In stating experience to be our only guide in philosophical investigations, Dr. C. differs entirely from the father of the inductive logic, and the most illustrious of his disciples. Bacon, Newton, those who have most successfully cultivated the physical sciences, as well as those who bave applied the Baconian maxims to investigate the objects of our consciousness, thought it strictly philosophical, not only to infer the existence of efficient causes from physical effects, but to deduce from the character of the known effects, the peculiar attributes of their causes. may confide in our consciousness and our senses, if we may ascend from physical effects to efficient causes, and infer the character of such causes from the perception of ends and uses in their effects, the reasoning by which the conclusions of natural theology are deduced, and the internal evidence of Chris. tianity, will appear in perfect harmony with the purest principles of inductive science. The process, indeed, of resolving the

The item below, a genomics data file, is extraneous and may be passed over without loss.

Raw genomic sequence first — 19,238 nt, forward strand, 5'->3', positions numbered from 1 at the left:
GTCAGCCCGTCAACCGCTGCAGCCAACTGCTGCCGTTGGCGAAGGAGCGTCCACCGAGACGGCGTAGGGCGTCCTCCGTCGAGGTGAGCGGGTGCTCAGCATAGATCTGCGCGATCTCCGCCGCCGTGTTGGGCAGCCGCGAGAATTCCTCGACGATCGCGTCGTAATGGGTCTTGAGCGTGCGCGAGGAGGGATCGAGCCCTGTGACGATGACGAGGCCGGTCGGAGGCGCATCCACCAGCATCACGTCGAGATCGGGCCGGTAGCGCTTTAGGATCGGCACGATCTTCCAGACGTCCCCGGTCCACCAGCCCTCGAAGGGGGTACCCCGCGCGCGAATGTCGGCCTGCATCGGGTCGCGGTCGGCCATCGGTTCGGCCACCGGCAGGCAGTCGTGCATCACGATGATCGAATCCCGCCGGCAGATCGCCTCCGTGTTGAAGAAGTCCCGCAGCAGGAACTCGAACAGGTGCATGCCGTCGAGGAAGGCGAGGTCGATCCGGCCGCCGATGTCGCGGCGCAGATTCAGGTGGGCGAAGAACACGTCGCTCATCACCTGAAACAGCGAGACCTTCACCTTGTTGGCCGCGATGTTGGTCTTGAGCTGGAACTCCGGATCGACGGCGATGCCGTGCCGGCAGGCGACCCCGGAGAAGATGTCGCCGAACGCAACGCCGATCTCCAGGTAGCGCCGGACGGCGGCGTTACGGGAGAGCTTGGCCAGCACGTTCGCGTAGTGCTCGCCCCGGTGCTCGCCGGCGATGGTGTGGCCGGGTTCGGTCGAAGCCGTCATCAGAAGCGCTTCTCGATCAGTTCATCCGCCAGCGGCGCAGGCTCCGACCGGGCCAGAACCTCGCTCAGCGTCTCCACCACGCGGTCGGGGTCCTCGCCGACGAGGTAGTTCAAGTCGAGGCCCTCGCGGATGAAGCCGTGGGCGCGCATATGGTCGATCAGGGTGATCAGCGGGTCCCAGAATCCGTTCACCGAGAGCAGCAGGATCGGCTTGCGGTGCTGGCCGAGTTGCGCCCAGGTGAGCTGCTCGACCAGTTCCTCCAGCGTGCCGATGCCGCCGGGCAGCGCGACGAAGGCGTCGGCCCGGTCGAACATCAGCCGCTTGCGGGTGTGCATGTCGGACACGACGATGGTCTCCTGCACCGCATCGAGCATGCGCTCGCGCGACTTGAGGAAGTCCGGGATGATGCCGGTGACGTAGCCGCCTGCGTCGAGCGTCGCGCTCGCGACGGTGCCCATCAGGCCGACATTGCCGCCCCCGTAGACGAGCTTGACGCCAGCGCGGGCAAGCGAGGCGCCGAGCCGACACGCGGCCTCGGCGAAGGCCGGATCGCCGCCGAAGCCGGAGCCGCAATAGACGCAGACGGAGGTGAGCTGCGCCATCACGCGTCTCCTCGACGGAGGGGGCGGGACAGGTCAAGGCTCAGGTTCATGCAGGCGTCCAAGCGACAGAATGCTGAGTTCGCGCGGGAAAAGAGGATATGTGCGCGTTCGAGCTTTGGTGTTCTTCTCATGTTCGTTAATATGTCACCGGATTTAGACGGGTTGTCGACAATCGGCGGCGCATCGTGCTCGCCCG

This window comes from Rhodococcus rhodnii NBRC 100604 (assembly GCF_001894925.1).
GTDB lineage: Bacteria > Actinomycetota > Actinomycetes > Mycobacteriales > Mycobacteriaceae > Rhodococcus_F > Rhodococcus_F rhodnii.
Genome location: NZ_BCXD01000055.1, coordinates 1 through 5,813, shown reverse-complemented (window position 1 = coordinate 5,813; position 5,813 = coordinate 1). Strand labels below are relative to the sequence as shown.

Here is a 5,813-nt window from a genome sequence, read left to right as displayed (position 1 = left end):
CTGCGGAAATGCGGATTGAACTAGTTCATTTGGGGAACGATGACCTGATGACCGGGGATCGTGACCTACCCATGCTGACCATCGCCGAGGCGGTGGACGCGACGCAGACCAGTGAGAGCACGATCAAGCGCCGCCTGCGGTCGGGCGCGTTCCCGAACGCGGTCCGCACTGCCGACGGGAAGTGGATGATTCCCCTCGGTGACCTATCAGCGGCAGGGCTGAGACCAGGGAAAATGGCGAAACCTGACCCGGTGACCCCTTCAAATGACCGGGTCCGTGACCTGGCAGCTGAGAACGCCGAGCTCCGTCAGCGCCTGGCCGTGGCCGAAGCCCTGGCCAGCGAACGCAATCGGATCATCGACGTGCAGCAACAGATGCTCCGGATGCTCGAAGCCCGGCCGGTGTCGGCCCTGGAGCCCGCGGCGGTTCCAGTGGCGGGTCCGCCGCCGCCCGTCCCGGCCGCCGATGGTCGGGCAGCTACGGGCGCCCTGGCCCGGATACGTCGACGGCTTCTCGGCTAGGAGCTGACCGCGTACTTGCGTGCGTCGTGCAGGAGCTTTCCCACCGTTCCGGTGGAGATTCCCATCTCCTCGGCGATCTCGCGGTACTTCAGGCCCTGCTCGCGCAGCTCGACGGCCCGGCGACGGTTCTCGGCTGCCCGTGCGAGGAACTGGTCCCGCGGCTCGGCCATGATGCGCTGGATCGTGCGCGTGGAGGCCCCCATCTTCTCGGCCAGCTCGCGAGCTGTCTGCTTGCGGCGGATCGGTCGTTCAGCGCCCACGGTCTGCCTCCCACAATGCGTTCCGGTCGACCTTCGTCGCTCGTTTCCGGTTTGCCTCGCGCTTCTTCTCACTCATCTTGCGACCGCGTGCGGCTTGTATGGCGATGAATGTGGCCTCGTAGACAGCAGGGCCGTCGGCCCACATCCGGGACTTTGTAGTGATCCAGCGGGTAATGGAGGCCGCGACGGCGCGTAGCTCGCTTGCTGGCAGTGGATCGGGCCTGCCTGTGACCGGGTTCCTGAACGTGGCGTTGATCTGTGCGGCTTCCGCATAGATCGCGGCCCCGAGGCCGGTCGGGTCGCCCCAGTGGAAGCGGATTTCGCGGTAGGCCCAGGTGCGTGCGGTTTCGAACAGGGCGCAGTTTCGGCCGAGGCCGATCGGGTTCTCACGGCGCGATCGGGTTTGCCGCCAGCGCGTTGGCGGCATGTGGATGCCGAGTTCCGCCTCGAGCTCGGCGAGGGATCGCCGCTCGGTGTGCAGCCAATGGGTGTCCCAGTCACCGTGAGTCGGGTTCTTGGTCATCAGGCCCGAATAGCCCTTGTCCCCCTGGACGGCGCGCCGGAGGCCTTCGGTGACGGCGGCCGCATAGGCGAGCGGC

* Xenoph. Memor, Lib. I. cap. iv. sec. 6.
celestial phenomena into a case of gravitation, is more circuitous and elaborate, but not more inductive or satisfactory, than that of resolving the varied and successive appearances of nature, into the agency of a perfect and eternal Mind. If by the supposition of universal gravitation, the celestial mechanism is explained, do we not, by supposing the being of a supreme and perfect luteliect, find an explanation equally satisfactory, of the innumerable traces of power, intelligence, and goodness, diffused over nature?